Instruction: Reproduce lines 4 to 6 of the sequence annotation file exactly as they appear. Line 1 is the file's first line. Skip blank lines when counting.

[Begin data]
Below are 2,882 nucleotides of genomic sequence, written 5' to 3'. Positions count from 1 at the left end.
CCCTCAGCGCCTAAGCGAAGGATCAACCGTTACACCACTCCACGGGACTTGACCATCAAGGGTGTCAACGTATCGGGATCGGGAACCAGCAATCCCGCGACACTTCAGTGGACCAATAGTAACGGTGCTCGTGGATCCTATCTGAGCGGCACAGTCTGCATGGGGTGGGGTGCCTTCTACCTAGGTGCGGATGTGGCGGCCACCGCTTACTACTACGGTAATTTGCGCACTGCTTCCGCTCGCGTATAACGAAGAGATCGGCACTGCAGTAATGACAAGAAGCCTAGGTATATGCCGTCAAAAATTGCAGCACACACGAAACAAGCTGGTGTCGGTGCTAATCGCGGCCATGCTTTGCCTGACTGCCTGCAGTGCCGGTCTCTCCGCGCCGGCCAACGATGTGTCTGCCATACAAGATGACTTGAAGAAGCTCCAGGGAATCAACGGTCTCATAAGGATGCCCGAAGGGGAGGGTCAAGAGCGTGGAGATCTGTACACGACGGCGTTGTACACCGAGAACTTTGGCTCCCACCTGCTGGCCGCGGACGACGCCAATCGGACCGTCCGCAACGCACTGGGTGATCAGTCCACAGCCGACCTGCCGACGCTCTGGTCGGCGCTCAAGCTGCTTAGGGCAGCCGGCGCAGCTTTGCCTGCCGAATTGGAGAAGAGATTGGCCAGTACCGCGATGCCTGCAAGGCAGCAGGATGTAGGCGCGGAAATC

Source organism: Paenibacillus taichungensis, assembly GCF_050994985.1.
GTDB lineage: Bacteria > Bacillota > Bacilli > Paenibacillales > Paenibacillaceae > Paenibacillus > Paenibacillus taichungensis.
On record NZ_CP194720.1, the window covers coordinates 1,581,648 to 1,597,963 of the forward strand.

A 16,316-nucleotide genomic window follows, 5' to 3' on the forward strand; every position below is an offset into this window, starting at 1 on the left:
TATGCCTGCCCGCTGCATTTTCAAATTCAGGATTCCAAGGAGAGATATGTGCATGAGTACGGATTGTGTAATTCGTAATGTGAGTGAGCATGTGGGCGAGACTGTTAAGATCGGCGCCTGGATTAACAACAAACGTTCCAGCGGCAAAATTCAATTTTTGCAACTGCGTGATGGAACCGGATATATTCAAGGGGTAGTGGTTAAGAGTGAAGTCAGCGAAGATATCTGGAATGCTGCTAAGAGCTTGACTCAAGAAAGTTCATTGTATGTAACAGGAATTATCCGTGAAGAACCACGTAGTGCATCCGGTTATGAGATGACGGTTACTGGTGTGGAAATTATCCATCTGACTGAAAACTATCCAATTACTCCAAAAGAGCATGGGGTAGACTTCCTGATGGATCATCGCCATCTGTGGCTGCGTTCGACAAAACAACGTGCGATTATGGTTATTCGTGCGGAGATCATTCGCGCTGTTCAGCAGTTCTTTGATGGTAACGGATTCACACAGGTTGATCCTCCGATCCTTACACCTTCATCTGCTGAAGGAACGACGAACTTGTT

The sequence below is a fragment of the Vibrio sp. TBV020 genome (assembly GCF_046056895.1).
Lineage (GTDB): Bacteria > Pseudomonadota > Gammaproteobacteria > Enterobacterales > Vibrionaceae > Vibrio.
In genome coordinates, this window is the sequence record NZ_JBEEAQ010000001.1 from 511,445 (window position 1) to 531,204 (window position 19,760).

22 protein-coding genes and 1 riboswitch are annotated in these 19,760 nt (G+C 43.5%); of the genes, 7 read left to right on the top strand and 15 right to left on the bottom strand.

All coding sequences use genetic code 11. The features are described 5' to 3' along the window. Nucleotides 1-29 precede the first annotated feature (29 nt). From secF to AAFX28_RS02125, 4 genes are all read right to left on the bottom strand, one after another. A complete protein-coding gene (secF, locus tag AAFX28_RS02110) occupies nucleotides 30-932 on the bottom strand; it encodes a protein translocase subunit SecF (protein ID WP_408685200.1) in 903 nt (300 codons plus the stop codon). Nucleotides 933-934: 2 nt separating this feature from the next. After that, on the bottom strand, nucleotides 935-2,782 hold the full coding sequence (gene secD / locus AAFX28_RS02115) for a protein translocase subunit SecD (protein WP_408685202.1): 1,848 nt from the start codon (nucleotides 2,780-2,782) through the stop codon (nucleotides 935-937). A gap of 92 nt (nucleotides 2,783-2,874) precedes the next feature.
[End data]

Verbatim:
GTDB lineage: Bacteria > Bacillota > Bacilli > Paenibacillales > Paenibacillaceae > Paenibacillus > Paenibacillus taichungensis.
On record NZ_CP194720.1, the window covers coordinates 1,581,648 to 1,597,963 of the forward strand.

A 16,316-nucleotide genomic window follows, 5' to 3' on the forward strand; every position below is an offset into this window, starting at 1 on the left: